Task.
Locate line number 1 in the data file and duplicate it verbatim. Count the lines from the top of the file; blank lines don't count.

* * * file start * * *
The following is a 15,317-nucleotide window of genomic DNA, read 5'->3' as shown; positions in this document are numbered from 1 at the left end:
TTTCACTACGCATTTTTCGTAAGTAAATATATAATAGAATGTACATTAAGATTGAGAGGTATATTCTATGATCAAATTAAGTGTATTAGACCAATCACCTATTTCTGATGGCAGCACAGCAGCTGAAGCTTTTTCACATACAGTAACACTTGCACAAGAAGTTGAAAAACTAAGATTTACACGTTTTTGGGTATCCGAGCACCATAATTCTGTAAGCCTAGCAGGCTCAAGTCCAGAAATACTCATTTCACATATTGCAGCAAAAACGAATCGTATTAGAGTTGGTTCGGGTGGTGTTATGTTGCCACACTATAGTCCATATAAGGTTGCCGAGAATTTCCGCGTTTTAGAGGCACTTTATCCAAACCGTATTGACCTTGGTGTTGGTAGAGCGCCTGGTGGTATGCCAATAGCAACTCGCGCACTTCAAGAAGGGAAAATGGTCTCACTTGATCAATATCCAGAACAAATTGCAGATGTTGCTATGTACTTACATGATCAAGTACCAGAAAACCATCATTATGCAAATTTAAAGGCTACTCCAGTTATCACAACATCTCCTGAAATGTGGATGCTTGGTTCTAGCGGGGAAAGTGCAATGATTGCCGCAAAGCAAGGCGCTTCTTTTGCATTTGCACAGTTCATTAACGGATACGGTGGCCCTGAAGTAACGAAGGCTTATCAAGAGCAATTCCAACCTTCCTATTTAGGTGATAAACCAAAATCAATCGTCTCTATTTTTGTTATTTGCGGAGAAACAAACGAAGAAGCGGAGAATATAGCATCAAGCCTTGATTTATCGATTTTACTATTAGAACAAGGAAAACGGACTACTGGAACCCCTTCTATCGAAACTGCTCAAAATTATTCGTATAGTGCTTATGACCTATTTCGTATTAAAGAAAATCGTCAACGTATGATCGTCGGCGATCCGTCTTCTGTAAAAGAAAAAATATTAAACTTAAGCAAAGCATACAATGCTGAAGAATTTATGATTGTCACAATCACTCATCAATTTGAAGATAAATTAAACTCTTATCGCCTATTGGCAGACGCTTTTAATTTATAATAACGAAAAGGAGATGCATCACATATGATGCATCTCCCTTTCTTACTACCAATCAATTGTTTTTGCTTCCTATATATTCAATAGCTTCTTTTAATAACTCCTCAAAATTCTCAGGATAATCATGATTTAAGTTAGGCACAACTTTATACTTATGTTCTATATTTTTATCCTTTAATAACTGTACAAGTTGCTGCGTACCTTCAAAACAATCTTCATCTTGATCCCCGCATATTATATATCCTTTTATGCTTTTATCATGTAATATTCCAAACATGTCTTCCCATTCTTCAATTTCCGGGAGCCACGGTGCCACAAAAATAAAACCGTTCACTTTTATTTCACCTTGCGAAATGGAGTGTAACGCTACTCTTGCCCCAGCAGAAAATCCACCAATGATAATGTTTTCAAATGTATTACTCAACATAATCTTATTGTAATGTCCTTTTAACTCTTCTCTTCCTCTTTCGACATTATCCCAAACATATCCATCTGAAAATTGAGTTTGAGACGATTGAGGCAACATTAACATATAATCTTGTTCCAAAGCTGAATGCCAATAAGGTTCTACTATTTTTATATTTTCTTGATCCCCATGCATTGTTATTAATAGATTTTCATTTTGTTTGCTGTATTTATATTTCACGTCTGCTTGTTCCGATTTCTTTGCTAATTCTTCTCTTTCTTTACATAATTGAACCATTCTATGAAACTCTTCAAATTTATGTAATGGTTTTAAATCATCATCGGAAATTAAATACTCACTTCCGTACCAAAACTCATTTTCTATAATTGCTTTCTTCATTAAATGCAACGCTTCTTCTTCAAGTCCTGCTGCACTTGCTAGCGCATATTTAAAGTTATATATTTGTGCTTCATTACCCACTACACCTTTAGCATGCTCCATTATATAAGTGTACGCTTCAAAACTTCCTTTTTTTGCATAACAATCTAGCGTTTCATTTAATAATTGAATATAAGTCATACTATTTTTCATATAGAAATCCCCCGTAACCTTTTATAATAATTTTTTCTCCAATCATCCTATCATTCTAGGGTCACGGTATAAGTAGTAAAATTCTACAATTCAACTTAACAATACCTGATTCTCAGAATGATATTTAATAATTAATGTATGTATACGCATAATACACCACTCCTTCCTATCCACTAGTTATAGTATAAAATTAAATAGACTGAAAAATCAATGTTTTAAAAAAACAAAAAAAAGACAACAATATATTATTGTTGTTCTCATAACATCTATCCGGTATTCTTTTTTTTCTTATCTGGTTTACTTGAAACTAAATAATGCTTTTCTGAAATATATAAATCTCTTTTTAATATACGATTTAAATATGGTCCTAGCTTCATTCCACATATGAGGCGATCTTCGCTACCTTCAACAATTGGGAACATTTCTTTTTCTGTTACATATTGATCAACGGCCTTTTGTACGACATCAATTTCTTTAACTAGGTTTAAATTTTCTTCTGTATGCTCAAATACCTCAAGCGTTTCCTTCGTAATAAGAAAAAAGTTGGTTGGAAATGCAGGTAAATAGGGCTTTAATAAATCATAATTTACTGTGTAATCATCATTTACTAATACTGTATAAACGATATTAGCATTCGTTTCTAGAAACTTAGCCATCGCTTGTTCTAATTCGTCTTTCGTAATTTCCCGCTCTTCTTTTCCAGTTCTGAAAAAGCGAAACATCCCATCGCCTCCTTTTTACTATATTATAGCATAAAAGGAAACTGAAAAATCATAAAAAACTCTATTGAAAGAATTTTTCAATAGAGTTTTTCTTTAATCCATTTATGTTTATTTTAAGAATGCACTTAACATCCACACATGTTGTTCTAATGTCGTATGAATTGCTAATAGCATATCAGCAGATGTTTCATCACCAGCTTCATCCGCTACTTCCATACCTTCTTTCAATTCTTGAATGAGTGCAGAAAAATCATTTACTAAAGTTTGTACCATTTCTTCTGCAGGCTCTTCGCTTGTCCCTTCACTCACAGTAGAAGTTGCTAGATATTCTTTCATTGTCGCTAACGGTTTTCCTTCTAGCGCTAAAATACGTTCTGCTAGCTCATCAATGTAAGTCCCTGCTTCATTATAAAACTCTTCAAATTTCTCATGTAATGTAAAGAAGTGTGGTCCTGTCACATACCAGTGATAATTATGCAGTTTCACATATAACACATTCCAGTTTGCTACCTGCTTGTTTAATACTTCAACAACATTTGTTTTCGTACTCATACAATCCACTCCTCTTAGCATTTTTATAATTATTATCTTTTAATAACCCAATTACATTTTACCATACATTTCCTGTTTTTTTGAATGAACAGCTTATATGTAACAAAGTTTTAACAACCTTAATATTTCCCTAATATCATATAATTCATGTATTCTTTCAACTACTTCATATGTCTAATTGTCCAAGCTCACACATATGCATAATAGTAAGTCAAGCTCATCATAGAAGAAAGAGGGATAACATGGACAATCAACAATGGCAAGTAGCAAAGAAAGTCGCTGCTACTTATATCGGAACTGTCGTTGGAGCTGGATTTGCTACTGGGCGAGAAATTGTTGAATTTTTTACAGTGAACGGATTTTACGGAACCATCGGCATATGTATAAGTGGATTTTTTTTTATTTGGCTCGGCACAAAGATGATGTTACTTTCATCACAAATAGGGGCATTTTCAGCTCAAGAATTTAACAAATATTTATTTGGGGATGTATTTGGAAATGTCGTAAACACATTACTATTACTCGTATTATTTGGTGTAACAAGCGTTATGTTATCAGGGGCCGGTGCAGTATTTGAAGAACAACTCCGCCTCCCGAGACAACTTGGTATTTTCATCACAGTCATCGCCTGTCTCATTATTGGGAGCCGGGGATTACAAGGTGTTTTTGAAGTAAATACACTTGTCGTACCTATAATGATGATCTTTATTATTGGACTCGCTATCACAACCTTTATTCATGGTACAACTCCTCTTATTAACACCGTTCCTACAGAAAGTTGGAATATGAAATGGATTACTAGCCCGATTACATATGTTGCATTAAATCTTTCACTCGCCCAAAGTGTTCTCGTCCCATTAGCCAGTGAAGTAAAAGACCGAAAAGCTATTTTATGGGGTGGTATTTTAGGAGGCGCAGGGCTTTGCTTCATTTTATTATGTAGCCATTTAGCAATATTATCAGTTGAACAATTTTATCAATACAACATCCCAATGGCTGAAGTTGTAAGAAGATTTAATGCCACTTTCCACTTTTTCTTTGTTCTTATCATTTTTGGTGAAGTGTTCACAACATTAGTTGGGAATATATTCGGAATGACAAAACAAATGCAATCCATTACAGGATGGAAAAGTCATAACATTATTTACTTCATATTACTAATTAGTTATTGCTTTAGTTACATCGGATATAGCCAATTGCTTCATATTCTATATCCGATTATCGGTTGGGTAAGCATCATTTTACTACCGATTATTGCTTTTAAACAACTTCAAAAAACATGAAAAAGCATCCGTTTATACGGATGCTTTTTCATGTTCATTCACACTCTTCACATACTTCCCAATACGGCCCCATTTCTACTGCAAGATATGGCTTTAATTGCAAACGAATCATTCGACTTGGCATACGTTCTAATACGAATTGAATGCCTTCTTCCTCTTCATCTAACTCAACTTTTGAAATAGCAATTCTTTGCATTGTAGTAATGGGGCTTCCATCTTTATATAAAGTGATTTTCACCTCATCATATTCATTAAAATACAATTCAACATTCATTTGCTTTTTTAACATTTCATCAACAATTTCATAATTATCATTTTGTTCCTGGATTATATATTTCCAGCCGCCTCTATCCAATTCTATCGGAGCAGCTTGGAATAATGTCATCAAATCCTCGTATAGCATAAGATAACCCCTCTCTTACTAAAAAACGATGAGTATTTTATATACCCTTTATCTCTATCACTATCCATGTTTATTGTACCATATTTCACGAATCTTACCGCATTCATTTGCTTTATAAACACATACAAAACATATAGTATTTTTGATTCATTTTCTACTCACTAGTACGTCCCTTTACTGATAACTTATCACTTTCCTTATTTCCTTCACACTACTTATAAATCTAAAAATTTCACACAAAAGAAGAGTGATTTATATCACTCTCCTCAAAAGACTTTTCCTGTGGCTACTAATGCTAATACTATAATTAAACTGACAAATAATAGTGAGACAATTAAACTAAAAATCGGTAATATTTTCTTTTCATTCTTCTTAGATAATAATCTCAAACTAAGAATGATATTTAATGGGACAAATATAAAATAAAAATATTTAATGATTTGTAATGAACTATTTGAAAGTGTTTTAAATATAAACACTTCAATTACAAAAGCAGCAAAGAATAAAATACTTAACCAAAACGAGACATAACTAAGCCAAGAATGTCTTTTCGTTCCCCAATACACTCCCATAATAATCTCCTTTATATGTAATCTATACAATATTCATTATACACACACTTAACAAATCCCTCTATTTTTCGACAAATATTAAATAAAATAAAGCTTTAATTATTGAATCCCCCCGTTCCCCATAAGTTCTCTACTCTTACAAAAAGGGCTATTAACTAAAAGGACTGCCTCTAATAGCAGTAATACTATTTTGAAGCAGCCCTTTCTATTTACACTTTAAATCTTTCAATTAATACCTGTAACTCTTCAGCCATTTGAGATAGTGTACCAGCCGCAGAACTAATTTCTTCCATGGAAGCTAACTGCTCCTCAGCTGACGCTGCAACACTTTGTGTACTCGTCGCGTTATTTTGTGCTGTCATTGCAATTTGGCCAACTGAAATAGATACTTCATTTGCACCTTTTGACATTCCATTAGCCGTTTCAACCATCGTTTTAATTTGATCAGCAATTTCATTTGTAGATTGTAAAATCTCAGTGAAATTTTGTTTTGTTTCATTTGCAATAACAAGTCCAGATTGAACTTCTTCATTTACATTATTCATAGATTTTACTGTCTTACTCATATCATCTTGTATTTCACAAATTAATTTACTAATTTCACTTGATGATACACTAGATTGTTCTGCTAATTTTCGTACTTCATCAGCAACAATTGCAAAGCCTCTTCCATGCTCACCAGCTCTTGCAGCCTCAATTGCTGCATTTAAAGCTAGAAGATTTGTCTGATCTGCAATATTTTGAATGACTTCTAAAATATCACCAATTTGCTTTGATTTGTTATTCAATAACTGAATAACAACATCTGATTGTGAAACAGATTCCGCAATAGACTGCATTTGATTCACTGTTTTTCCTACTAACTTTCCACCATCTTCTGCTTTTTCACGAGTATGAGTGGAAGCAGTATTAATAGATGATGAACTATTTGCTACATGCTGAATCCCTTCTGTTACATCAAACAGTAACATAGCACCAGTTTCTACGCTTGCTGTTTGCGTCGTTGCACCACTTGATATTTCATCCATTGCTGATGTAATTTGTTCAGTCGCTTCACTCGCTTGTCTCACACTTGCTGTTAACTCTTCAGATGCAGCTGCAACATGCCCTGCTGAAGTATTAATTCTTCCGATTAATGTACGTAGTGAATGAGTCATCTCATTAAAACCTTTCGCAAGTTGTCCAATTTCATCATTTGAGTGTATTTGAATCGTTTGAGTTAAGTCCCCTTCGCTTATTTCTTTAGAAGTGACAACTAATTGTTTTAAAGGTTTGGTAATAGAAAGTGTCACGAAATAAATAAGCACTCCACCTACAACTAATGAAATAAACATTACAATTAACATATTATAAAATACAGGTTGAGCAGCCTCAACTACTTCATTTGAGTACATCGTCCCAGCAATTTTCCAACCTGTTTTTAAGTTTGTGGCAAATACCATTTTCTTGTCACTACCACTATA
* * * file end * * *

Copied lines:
The following is a 15,317-nucleotide window of genomic DNA, read 5'->3' as shown; positions in this document are numbered from 1 at the left end: